How it all started

Jeff and I met in early 1998, both divorced with kids. I brought 4 with me ~~ Chris (12), Sarah (11), Emily (9) and Alex (3) and Jeff brought 2 of his own ~~ Erin (5) and Kevin (3). Mine lived with us and his visited on the weekends. That made for some pretty crowded times since when we got started we lived in a 1200 sq ft apartment in Thousand Oaks, California. Eventually we bought a house and Jeffrey Jr joined our crew in November 2000. What's one more when you've already got a half dozen?

We bought a bigger house in May 2003 so my mom (who was suffering from end stage Parkinson's Disease) and her live-in help could move in with us. That's 9, count 'em... 9 people under one roof.

My mom lived her last year with us and passed away in February 2004. It was the same month our oldest, Christopher, joined the Air Force. I guess the sudden loss of 3 people created a rather large vacuum in the house because suddenly I needed to adopt a little girl from Russia. Having been adopted myself, I had always wanted to adopt a child.

Jeff had been adopted too so it only took a little prodding for him to get on board.

I spent hours scanning the Internet photolistings of adoptable Russian kids. These databases are actually illegal in Russia but at that time it was not highly enforced. Probably a good thing because otherwise I would not have seen Katherine's picture.

She was so cute with her cropped hair, thick winter sweater and no shoulders.... what more could you ask for? She looked a lot like Jeffrey and Jeff thought the agency was trying to pass her off as boy off and hope we wouldn't notice. (Boys were much harder to place than girls.)

After the agency assured me that she really was a girl and she really did have shoulders, we started the adoption process in October of 2004.

Paperwork for an international adoption is unending. You need about 500 different forms and each form must come from an official source. Each source must then be verified by a different official source by attaching stamped forms with signatures of officials who have been been given the power to use said stamps and make said verifications.

And if that weren't enough, each verification form must be further verified by sending the pile of stamps and signatures to the state capital so officials there could further verify the verifications. 

And then they charge you $50 each for the pleasure of doing so. That adds up fast.

Now Russia has this funny policy that when they don't like how an agency is being run, they shut it down. Just close the doors and that's that. They eventually get around to reopening it again but there is no telling when.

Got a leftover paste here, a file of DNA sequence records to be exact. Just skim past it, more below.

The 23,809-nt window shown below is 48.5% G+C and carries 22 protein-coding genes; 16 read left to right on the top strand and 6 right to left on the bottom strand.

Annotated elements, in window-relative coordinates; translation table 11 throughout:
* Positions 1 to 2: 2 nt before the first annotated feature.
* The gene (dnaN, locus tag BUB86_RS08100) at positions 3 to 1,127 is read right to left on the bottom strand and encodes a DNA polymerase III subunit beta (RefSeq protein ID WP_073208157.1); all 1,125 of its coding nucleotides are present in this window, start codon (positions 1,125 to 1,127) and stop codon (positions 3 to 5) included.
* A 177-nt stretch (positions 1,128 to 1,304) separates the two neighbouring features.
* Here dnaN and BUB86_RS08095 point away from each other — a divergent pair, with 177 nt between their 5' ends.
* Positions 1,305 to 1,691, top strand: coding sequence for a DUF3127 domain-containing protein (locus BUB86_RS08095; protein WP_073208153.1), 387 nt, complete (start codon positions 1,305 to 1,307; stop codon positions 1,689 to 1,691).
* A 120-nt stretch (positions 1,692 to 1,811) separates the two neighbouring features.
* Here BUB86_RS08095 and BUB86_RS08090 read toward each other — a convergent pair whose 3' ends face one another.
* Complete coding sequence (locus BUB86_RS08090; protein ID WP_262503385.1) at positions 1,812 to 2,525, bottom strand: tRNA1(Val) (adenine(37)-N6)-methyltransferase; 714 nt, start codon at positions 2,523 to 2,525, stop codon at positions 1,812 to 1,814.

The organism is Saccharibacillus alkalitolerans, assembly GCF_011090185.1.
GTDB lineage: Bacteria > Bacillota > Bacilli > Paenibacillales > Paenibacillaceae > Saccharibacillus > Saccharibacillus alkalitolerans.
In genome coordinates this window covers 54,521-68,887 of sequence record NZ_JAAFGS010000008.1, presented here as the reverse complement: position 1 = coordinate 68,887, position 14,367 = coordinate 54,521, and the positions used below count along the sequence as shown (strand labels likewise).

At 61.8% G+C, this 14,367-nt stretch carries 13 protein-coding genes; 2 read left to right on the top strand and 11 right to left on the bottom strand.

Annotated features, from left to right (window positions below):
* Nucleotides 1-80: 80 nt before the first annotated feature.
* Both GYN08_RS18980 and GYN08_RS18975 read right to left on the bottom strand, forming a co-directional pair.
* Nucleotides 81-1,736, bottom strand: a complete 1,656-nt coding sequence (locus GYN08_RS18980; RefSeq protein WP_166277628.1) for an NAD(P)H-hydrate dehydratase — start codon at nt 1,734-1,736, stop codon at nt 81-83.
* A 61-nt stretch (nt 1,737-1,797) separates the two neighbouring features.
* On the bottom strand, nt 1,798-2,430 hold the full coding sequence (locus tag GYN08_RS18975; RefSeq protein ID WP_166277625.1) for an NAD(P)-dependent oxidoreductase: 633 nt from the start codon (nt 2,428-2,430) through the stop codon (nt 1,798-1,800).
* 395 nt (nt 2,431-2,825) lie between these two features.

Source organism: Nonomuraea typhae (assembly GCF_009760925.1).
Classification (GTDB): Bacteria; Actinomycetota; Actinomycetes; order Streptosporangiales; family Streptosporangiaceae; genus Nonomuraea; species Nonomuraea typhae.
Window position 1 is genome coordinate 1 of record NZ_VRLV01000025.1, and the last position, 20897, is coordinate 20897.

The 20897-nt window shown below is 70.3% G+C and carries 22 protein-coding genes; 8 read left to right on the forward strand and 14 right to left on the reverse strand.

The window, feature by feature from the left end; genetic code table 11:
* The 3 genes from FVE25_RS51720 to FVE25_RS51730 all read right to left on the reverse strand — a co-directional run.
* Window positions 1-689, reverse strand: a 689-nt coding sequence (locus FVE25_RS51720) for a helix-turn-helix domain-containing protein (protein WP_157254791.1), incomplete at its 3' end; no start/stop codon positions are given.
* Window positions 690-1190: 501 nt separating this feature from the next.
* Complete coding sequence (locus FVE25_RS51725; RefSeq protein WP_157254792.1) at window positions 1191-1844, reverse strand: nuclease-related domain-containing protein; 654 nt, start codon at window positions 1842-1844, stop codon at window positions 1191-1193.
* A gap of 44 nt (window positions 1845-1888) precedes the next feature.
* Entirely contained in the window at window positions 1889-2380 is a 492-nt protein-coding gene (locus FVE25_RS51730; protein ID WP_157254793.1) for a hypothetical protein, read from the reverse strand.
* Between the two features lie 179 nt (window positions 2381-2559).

Twice while we were waiting for permission to travel (Russia has to invite you before you are allowed to come over and play) they closed the branch of government responsible for foreign adoptions. They were the ones that would issue something called a "databank release letter". The golden ticket that releases Katherine's name out of the "adoption databank" and makes her available for visitation and possible adoption.

January rolled around with no news of when we could travel

About this time Russia also decided that they didn't like how we Americans were handling our side of the adoptions so they stopped re-licensing agencies. If your agency still had a valid license then you were fine, but if the license expired while you were in the middle of an adoption, you were screwed. We would be screwed at the end of February.

While we were waiting we met a lady named Cathy who was adopting a little boy, Victor, out of the same orphanage using the same agency that we did. We emailed quite a bit and became friends while waiting to go and meet our kids.

During this time Jeff had been sick for a couple of weeks. First a cold, then a fever, then he developed chest pain. We thought it was nothing more than a chest cold and overlooked the fact that it was getting worse.

One day, while we were at the Honda dealer buying a new van, he sat down and told me to take him to the hospital.

We got him to the hospital and no one could find anything wrong. They were about to send him home when a single test came back showing an elevation in heart enzymes, indicating the beginning of a heart attack. They rushed him to ultrasound where they found that a piece of plaque had broken off and become lodged in his left descending artery. The lower half of his heart had stopped beating. They inserted a stent and opened the blockage. The good news was that he had no heart disease or even partially clogged arteries anywhere else. 

He spent 4 days in the hospital, 3 in the cardiac care unit. It was a complete blur. I began to wonder if we would be able to go to Russia at all. We knew we had to get there within the next 4 weeks and I had no idea whether the doctor would let Jeff travel.

I felt selfish even thinking that after what he had just been throughbut it turned out though that he was thinking the same thing. His nurse pulled me aside and told me he kept telling them he had to be OK because he needed to go to Russia and get his little girl.

It turned out the doctor didn't see any reason that he couldn't travel since the rest of his heart was in near perfect condition. So Jeff came home and we began real preparation for our trip.

10 days later Jeff's mom called. His father had had a massive stroke and was in the hospital in a coma. We waited through the weekend and it was obvious that things were not going to get better. Jeff booked a last minute flight and flew to Vegas for 24 hours to be with his mom. He came home and said things didn't look good but there was nothing we could do and his mom was insistent that we not postpone our trip.

We reluctantly agreed and within a week we received our OK to travel and were on our way to St Petersburg.